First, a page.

CATEGORY: Tupelo Stories

AUTHOR: MOULDE

HED: Dogs, cats may face move or the hereafter

By Philip Moulden

Daily Journal

Neighbor complaints may force the Tupelo-Lee Animal Shelter to move. Or kill more animals.

Burgeoning populations of dogs and cats at the city-owned shelter on South Gloster Street recently caused Humane Society officials to build outdoor dog runs behind the facility. The Humane Society operates the shelter.

But at least one neighbor contends the outdoor pens constitute a nuisance. Bill Windham, owner of Windham Mobile Homes next door to the shelter, has threatened to sue if the dog runs aren't removed.

Windham said the pens often house 40 to 50 dogs and the barking and smell adversely affect his business.

"The salesmen are having a difficult time talking with customers and showing the homes with 40 to 50 dogs barking at once," Windham's attorney, Lynne Christopher, said in a letter to Ward 6 Councilman Perry Thomas. Christopher said some customers also have left the lot because of the smell.

Christopher said Windham had instructed her to file suit to seek injunctive relief if "a satisfactory solution is not reached within 10 days. ..."

The council is scheduled to consider the complaint at its Oct. 21 meeting. Windham said Wednesday he would meet with Christopher by next week to decide his next step.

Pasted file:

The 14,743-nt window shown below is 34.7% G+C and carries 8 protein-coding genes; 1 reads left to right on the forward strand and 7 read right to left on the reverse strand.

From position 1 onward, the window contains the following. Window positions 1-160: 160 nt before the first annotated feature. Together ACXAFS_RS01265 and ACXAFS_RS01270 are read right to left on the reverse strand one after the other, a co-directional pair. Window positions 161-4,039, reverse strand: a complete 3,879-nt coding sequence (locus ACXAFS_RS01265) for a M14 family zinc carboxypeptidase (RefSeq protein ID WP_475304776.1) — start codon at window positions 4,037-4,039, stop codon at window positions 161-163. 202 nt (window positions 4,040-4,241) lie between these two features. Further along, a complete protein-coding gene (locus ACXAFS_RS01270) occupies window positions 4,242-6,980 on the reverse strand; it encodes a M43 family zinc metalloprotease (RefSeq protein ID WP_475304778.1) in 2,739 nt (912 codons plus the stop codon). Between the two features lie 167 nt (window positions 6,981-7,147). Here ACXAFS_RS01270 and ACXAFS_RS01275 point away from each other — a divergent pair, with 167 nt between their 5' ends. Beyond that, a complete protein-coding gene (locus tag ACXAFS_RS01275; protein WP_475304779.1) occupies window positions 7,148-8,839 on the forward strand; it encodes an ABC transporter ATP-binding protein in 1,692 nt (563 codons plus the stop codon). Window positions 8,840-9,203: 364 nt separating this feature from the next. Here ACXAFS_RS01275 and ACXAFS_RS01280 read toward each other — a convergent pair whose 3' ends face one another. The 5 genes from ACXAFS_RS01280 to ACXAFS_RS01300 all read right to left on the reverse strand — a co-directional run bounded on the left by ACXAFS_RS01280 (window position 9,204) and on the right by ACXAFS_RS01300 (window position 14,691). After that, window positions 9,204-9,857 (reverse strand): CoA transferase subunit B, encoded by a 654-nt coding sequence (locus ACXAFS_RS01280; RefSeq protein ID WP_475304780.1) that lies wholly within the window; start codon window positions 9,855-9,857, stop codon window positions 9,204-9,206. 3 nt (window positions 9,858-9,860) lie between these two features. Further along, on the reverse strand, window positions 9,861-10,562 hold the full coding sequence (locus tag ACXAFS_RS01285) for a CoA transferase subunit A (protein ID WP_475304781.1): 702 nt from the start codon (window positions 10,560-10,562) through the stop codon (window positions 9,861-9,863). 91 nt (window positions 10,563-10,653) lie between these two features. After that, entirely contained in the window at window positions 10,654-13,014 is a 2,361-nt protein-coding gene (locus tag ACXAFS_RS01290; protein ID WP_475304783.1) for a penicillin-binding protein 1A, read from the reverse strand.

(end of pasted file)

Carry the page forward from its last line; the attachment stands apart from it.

Humane Society spokesman Ken Anthony told council members this week the organization had no room inside the shelter to house the dogs.

Either the shelter would have to be moved, or the society would have to destroy more dogs to eliminate the outside runs, he said.

Anthony suggested the city might sell the current facility and invest the proceeds in a bigger shelter at a more isolated location. The alternative would be to destroy the animals, something the shelter wants to avoid.

Council President James Williams indicated he would support a new shelter.

"I think it is ... in the wrong place," Williams said.

Windham said he "possibly" would be interested in buying the current site if the city decides to sell. The city purchased the facility - an old animal clinic - for $103,000 in 1993. Appraisals would be needed to determine its current value.

Society officials said they would be willing to move if an adequate site could be found and a better facility built.

"We're not wanting to hurt anybody's business or anything like that," said society board member Susan Morris.

Meanwhile, the Humane Society has scheduled an open house Oct. 18 to try to reduce the numbers of animals at the shelter, Morris said.

"We want to let people know there's really a crush down there and to try to get some of them placed," she said.

The open house will run from 10:30 a.m. to 5 p.m. Balloons for children and soft drinks will be given away and there may be door prizes, Morris said. The society will also offer $1 tickets on a drawing for a $1,500 sofa, she said.

Dogs can be adopted for $35, including neutering or spaying, rabies shots, and worming. The fee for cats is $25.

"But more than anything, the open house is not for fund raising, it's for placement of the animals," she said. "There are some beautiful animals down there, dogs and cats."

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